A lesson on building suspense by the master, Alfred Hitchcock.
Rope is the first color movie directed by the English master of suspense, Alfred Hitchcock, and it is a picture that sets the standards for the later films of the genre. The story is largely based on the infamous Leopold and Loeb Case and the two protagonists', Brandon and Phillip's, characterization is inspired by the two teenagers who attempted to commit the "Perfect Murder" on May 21, 1924. It was then that Nathan Leopold and Richard "Dickie" Loeb lured the 14-year-old Bobby Frank in their car to murder him using a chisel. They were both heavily influenced by the Nietzschean philosophy of "Superman", though they tragically misinterpreted the great German philosopher, convincing themselves that they had the right to kill another human being if only to prove their own moral and ontological superiority. There is also sexual tension between Brandon and Phillip, besides, n reality, Leopold has admitted being in love with the cunning and charming Loeb, which doesn't escape Hitchcock's attention. This fact led many theaters in the United States to ban the screening of the film, due to its immoral characters and storyline.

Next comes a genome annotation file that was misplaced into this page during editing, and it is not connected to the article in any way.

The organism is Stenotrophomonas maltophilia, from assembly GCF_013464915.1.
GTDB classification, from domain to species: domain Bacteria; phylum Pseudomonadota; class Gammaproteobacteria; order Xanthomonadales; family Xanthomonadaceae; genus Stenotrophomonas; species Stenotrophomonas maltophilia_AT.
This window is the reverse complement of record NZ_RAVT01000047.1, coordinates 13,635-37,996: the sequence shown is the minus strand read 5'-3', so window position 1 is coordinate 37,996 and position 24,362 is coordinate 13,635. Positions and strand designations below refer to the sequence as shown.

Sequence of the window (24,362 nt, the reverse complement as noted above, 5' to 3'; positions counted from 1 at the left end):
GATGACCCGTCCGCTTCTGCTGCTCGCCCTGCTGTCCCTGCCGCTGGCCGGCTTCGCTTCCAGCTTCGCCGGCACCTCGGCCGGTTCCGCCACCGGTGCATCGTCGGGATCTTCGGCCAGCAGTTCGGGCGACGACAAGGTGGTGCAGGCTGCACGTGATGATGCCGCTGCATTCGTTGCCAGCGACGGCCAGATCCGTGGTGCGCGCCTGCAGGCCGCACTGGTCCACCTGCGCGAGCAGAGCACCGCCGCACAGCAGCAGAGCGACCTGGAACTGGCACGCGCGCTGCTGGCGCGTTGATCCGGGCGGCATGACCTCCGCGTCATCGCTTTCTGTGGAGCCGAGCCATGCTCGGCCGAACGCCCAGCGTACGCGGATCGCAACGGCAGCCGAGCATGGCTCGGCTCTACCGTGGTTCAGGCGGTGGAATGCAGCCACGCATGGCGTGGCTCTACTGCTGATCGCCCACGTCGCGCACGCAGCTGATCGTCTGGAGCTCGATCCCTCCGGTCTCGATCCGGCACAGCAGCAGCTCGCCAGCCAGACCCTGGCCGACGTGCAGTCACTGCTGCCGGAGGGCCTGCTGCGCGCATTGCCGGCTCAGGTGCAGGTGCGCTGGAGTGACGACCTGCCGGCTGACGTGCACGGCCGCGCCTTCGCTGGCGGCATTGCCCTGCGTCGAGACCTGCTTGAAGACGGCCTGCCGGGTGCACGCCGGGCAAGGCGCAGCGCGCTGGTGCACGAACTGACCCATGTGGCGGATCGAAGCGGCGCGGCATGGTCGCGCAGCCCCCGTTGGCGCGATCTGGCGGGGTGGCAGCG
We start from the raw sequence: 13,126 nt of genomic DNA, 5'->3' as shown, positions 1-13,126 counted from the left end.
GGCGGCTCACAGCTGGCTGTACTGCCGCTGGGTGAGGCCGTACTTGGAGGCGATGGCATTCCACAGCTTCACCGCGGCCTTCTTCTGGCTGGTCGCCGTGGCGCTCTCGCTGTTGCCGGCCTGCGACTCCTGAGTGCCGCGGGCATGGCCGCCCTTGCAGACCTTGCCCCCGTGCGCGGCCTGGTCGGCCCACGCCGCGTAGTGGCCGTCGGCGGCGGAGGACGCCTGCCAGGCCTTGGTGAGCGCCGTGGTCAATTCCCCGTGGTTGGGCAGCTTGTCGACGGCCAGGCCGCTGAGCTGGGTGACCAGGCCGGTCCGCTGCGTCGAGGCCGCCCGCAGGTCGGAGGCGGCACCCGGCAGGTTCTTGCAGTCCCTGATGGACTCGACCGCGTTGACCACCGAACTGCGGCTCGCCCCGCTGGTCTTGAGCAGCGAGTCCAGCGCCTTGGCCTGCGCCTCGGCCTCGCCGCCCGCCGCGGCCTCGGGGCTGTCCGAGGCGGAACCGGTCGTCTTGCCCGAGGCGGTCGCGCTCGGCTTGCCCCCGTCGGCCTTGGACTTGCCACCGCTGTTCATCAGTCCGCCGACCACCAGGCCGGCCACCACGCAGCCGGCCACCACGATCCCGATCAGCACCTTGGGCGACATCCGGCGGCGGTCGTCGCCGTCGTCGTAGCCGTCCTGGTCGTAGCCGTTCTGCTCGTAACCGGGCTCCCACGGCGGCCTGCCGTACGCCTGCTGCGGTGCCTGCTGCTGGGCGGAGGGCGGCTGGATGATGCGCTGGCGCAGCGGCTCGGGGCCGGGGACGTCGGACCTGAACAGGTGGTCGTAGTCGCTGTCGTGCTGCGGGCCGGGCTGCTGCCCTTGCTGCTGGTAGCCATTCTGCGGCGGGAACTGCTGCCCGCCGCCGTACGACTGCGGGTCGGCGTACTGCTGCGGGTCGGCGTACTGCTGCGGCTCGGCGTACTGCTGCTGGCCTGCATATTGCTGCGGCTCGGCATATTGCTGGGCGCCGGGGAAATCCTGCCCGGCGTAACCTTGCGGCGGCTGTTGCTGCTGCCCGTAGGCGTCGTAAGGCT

It could convincingly be argued that Rope is a bold movie for the time as far as the moral aspect of the film's story is concerned and the film's tone and character ranges from totally cynical to borderline disturbing. Brandon and Phillip murder by strangulation their friend and classmate David and they organize a party afterward. Among this morbid gathering's guests are David's parents who are of course unaware of their offspring's fate. As you can imagine there is plenty of black humor in The Rope and the dialogue parts of the movie are exemplary as a battle of wits between Brandon (John Dall) and his college professor, Rupert (James Stewart) is unraveling to reach its final climax in the last minutes of the film's runtime. I should also stress that this is a movie that was shot between January 12 to February 21, 1948, entirely in studio, apart from the opening credits where Hitchcock makes his traditional cameo appearance, It is shot in such way that gives the impression that the story unfolds in real-time, and the whole movie is one continuous and uninterrupted shot, though that is not true. In fact, Rope was shot in ten takes, ranging from four and a half minutes to just over ten minutes. Hitchcock uses a visual trick "by zooming into a black object blacking out the lens/screen, and making a conventional cut" (IMDB-Trivia).
This is a film that is deemed a cornerstone for the thriller/suspense genre's subsequent productions and it is deservedly considered to be a classic. In my opinion, Rope is on the top-3 films directed by the legendary English auteur, along with Psycho and Dial M for Murder. If you haven't already seen it, consider it a sacred duty and devote 80 minutes of your valuable time to indulge in the film's explicit sense of suspense.
ENDNOTE: The Leopold and Loeb case has been fictionalized in two more films, Compulsion (1959), directed by Richard Fleischer and Swoon (1992) by Tom Kalin.
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